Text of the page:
You probably don’t see many kids in pee wee or high school football worrying about the future of their positional decisions. If that position is running back, then they may be especially locked into staying where they are because what’s more exciting than touching the ball 20 times and scoring touchdowns? Next thing you know, you’re scoring a lot of touchdowns, getting recruited to a division one school as a running back, and now you may have run out of any other choices. You’re a running back.
In the case of Melvin Gordon, the good news is that he’s spent five seasons in the NFL and made $15.3 million in the process. The bad news for Gordon and many other players at his position is that it becomes increasingly difficult to earn “the big money” on the second contract compared to many of their teammates on offense and defense. I say this even as one of those teammates just signed a $24.5 million deal with $15 million guaranteed to stay with the LA Chargers at running back, but Gordon may find that less than a year after his holdout for more money, he may have to accept the best offer from an underwhelming bunch of potential contracts.
Where could those potential contracts be coming from?
First of all, Gordon ranks as one of the top five unrestricted free agent running backs alongside Derrick Henry, Kenyan Drake, Jordan Howard, and Carlos Hyde (these names are up for a debate that few people want to have unless it’s a fantasy football debate), but you might be surprised to find that the running back carousel is even less interesting than the quarterback carousel this offseason. Not that many teams are expected to part with their starter and not that many teams care about plucking one of the big fish out of the big running back pond; one of the issues for these backs is that the presumed distance between “very good” and “serviceable” isn’t perceived to be as large as it used to be.
The only standout in that regard is Henry and even that may have not been the case until his MVP-like eight game stretch from Week 10 through the AFC Championship. Prior to Henry’s remarkable run(s), he was averaging 3.9 yards per carry over nine games with the Tennessee Titans. But Henry propped himself up for a rare running back payday while Gordon has gone through one of the biggest financial disasters of recent NFL memory.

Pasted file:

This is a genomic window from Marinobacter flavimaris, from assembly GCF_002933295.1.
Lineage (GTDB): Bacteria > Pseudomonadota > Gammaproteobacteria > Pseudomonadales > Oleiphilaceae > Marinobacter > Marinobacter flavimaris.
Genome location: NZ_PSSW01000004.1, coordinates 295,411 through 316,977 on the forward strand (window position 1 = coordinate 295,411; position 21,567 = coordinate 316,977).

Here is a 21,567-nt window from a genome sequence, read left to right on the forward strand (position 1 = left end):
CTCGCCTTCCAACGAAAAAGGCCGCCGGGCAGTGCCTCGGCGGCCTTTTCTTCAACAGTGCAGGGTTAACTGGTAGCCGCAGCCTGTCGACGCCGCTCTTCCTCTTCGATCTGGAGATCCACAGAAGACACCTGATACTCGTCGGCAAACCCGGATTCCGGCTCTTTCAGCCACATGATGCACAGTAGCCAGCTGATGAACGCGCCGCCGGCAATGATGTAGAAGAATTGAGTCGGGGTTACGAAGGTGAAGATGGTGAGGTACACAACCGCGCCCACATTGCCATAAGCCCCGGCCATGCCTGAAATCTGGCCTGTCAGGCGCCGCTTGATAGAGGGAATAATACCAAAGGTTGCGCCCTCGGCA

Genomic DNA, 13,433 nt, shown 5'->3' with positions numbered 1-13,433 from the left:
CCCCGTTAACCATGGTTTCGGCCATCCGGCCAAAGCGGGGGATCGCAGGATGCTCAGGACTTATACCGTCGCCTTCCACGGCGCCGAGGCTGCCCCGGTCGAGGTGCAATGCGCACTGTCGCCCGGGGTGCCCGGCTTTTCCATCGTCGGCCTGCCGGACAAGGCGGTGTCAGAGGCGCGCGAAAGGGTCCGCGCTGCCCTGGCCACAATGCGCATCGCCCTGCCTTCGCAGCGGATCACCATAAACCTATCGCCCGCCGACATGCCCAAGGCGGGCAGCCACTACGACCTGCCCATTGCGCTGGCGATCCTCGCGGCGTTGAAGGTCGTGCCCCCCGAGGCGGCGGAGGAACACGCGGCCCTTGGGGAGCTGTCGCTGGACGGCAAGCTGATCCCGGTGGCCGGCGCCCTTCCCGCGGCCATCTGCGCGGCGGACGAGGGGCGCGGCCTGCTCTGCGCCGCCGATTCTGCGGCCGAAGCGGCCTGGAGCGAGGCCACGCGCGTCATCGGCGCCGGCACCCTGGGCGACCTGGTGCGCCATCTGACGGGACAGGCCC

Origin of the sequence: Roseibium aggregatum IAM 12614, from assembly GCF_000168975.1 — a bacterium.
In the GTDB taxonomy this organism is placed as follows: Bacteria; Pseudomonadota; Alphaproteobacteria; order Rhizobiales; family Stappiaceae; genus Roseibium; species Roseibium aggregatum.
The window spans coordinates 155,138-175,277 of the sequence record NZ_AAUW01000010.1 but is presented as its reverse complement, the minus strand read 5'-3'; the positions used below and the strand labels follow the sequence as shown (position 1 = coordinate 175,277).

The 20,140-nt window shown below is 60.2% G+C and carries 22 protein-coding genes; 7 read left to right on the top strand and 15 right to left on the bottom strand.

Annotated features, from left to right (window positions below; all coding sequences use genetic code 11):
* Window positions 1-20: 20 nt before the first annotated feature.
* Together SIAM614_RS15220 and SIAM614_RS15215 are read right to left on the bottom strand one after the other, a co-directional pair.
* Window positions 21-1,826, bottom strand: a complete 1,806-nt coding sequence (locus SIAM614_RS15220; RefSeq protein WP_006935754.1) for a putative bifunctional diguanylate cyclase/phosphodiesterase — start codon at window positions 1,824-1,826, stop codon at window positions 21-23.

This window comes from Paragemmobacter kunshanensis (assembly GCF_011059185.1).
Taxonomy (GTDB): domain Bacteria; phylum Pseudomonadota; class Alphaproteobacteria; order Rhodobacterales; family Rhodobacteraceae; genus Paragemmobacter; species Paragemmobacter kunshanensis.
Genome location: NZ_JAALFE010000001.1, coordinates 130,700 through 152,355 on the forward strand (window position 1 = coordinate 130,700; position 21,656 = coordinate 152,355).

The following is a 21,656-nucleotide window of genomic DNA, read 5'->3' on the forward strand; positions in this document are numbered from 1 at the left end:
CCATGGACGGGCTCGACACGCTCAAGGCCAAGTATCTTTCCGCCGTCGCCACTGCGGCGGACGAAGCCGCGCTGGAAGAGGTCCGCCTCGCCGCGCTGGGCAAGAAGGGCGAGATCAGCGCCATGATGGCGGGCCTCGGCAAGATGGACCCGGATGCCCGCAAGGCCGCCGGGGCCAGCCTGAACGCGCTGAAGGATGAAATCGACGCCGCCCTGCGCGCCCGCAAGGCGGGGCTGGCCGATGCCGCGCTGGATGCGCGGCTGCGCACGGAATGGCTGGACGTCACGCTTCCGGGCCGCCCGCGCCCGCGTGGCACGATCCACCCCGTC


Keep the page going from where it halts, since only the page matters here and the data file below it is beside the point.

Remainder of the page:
Though I must emphasize that this is not really his fault. He was reacting to a marketplace and system that is terrible for him and his position-mates: play the most injury-prone position in the league, risk never getting a second contract opportunity while playing on a rookie contract, know that the team will not only be willing to give you the ball 300-400 times per year on that contract but that they’ll be looking forward to replacing you with the younger, cheaper version of you when that deal expires.
In his shoes a year earlier, Le’Veon Bell opted to sit out an entire year rather than accept one year of franchise tag money while knowing that the Pittsburgh Steelers would give him the ball 400+ times as they did the year before, unconcerned with whether or not those touches may sap his opportunity for future NFL earnings. He was criticized for holding out for a year and potentially losing some money in the process if he had accepted the Steelers initial offer, but I can see where he was coming from and he may have done what was truly best for him and his future. Bell signed a $52.5 million deal with $27 million guaranteed after the season.
Unfortunately for Gordon, he has not been nearly as successful as Bell, a two-time All-Pro, and instead of taking the risk to miss the entire season (or is it the real risk to play running back at all?), he returned and had a campaign to forget: 162 carries, 612 yards, 3.8 YPC, 42 catches, 296 yards, nine touchdowns, one 100-yard rushing game, four fumbles.
WELCOME BACK MELVIN GORDON. WELCOME BACK!! pic.twitter.com/VhIrz3Nbdn— Los Angeles Chargers (@Chargers) December 23, 2018
Fortunately, Gordon is still a good running back and more balanced at the position than maybe any other unrestricted option other than Henry. That skill just may not be worth what Gordon wants it to be worth on the open market. Who could his suitors be?
Teams that may have no starter at RB
Per OurLads, these are the teams with an outgoing free agent starter (or thereabouts) at running back: Bills, Texans, Titans, Chiefs, Chargers, Eagles, Cardinals, Buccaneers
I’m being a little generous with the word starter and this is fine to me because the position is already so committee-based as is. These teams at least have a free agent of note who you think would need to have his snaps and carries replaced.
In Buffalo, attention will be drawn to Devin Singletary, but they still need someone to step in for Frank Gore if he’s not returning. Kansas City could lose LeSean McCoy — a former player for Anthony Lynn with the Bills — and they’ll turn more attention to Damien Williams. The Chiefs don’t seem likely to spend at running back. Philly may part with Jordan Howard, but they have Miles Sanders, Boston Scott, and Corey Clement.
Arizona probably wants to keep Drake — Kliff Kingsbury called him “a perfect fit” — and they’ll also be cutting David Johnson. Whether Tennessee chooses to give the franchise tag to Henry, Ryan Tannehill, or even Jack Conklin remains to be anyone’s guess. Tampa Bay’s Peyton Barber is a free agent but Ronald Jones was the main guy and may have earned a larger workload.